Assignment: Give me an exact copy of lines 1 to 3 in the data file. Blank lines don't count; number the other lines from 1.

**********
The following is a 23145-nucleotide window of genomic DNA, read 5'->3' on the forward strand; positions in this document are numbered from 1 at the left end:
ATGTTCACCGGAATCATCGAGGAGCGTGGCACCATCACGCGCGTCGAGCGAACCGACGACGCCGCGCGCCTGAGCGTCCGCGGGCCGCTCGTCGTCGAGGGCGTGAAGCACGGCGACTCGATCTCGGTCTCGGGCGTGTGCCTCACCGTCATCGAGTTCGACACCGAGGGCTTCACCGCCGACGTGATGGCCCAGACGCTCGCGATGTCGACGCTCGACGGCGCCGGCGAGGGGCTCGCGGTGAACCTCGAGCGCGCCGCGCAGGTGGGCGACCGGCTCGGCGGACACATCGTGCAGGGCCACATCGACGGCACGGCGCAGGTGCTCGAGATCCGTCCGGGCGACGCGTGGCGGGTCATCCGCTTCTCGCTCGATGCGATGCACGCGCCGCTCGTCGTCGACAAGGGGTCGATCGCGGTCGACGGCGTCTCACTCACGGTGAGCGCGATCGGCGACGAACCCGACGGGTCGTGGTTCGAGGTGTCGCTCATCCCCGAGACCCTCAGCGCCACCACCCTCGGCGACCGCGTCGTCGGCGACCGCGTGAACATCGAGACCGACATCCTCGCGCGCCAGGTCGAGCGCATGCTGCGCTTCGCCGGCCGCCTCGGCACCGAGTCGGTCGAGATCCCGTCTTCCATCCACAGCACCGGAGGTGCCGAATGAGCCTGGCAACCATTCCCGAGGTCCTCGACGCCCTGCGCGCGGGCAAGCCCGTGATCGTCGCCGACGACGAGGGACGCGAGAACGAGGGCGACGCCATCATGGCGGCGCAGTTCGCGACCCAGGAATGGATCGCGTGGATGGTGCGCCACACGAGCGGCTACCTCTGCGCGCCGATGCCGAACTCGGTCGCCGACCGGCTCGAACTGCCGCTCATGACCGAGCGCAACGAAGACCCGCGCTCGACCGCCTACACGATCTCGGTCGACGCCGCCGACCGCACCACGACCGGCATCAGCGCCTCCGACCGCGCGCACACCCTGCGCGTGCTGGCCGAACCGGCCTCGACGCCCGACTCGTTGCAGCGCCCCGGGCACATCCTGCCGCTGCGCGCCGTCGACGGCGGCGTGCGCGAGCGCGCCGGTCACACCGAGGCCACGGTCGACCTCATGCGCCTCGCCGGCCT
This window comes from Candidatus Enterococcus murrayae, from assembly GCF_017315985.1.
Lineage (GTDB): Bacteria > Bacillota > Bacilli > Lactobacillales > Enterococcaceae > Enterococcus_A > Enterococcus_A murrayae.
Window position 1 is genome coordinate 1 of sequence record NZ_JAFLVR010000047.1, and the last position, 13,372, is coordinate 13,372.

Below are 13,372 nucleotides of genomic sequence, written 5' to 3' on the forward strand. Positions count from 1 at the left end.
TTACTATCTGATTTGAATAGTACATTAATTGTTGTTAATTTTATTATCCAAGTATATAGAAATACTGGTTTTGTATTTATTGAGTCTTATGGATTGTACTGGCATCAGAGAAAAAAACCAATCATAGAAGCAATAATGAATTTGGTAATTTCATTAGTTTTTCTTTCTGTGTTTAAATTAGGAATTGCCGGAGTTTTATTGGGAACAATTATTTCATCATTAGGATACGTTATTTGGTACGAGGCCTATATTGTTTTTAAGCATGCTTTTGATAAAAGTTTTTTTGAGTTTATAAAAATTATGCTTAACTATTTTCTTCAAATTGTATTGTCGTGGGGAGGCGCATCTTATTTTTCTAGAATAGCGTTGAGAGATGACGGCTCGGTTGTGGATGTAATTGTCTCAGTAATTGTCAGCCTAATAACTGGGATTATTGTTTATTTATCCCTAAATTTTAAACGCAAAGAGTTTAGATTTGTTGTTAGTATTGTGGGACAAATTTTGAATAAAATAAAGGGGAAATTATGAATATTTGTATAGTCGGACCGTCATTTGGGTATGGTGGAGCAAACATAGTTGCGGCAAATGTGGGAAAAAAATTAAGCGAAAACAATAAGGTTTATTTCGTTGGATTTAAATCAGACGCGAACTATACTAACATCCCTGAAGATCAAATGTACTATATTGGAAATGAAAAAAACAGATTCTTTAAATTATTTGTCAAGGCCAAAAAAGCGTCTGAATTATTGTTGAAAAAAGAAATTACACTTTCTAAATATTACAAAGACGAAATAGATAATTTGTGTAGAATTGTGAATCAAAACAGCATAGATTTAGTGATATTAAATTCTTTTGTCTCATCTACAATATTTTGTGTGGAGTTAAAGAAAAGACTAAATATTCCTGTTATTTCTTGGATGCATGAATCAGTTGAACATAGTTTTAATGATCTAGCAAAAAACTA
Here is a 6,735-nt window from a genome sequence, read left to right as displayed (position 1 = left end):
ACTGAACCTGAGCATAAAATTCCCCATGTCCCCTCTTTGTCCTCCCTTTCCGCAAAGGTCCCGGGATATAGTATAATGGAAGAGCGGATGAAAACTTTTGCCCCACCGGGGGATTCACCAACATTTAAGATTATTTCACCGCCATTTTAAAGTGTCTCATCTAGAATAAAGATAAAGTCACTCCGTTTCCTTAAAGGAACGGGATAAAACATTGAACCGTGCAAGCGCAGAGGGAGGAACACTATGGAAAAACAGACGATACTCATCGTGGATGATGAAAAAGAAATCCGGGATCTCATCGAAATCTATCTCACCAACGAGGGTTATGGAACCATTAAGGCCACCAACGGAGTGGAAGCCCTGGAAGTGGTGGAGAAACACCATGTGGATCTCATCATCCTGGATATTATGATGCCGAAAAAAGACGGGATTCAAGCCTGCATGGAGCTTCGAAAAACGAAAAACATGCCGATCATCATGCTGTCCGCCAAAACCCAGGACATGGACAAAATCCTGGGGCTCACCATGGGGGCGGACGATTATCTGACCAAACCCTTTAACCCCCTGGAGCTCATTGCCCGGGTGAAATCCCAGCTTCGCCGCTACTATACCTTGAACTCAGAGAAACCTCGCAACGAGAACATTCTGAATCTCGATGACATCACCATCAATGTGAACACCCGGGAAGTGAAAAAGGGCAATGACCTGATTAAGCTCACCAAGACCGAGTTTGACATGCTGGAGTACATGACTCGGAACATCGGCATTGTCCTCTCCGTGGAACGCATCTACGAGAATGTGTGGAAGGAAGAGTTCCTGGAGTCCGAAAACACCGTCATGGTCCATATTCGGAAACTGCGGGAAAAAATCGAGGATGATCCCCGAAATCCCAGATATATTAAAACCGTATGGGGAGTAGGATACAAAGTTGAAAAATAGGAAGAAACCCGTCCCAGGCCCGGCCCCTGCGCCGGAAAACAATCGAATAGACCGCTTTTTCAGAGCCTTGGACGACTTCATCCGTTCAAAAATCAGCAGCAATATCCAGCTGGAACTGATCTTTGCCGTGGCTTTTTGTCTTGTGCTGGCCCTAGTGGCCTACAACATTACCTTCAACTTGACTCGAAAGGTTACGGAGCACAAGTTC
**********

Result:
The following is a 23145-nucleotide window of genomic DNA, read 5'->3' on the forward strand; positions in this document are numbered from 1 at the left end:
ATGTTCACCGGAATCATCGAGGAGCGTGGCACCATCACGCGCGTCGAGCGAACCGACGACGCCGCGCGCCTGAGCGTCCGCGGGCCGCTCGTCGTCGAGGGCGTGAAGCACGGCGACTCGATCTCGGTCTCGGGCGTGTGCCTCACCGTCATCGAGTTCGACACCGAGGGCTTCACCGCCGACGTGATGGCCCAGACGCTCGCGATGTCGACGCTCGACGGCGCCGGCGAGGGGCTCGCGGTGAACCTCGAGCGCGCCGCGCAGGTGGGCGACCGGCTCGGCGGACACATCGTGCAGGGCCACATCGACGGCACGGCGCAGGTGCTCGAGATCCGTCCGGGCGACGCGTGGCGGGTCATCCGCTTCTCGCTCGATGCGATGCACGCGCCGCTCGTCGTCGACAAGGGGTCGATCGCGGTCGACGGCGTCTCACTCACGGTGAGCGCGATCGGCGACGAACCCGACGGGTCGTGGTTCGAGGTGTCGCTCATCCCCGAGACCCTCAGCGCCACCACCCTCGGCGACCGCGTCGTCGGCGACCGCGTGAACATCGAGACCGACATCCTCGCGCGCCAGGTCGAGCGCATGCTGCGCTTCGCCGGCCGCCTCGGCACCGAGTCGGTCGAGATCCCGTCTTCCATCCACAGCACCGGAGGTGCCGAATGAGCCTGGCAACCATTCCCGAGGTCCTCGACGCCCTGCGCGCGGGCAAGCCCGTGATCGTCGCCGACGACGAGGGACGCGAGAACGAGGGCGACGCCATCATGGCGGCGCAGTTCGCGACCCAGGAATGGATCGCGTGGATGGTGCGCCACACGAGCGGCTACCTCTGCGCGCCGATGCCGAACTCGGTCGCCGACCGGCTCGAACTGCCGCTCATGACCGAGCGCAACGAAGACCCGCGCTCGACCGCCTACACGATCTCGGTCGACGCCGCCGACCGCACCACGACCGGCATCAGCGCCTCCGACCGCGCGCACACCCTGCGCGTGCTGGCCGAACCGGCCTCGACGCCCGACTCGTTGCAGCGCCCCGGGCACATCCTGCCGCTGCGCGCCGTCGACGGCGGCGTGCGCGAGCGCGCCGGTCACACCGAGGCCACGGTCGACCTCATGCGCCTCGCCGGCCT
This window comes from Candidatus Enterococcus murrayae, from assembly GCF_017315985.1.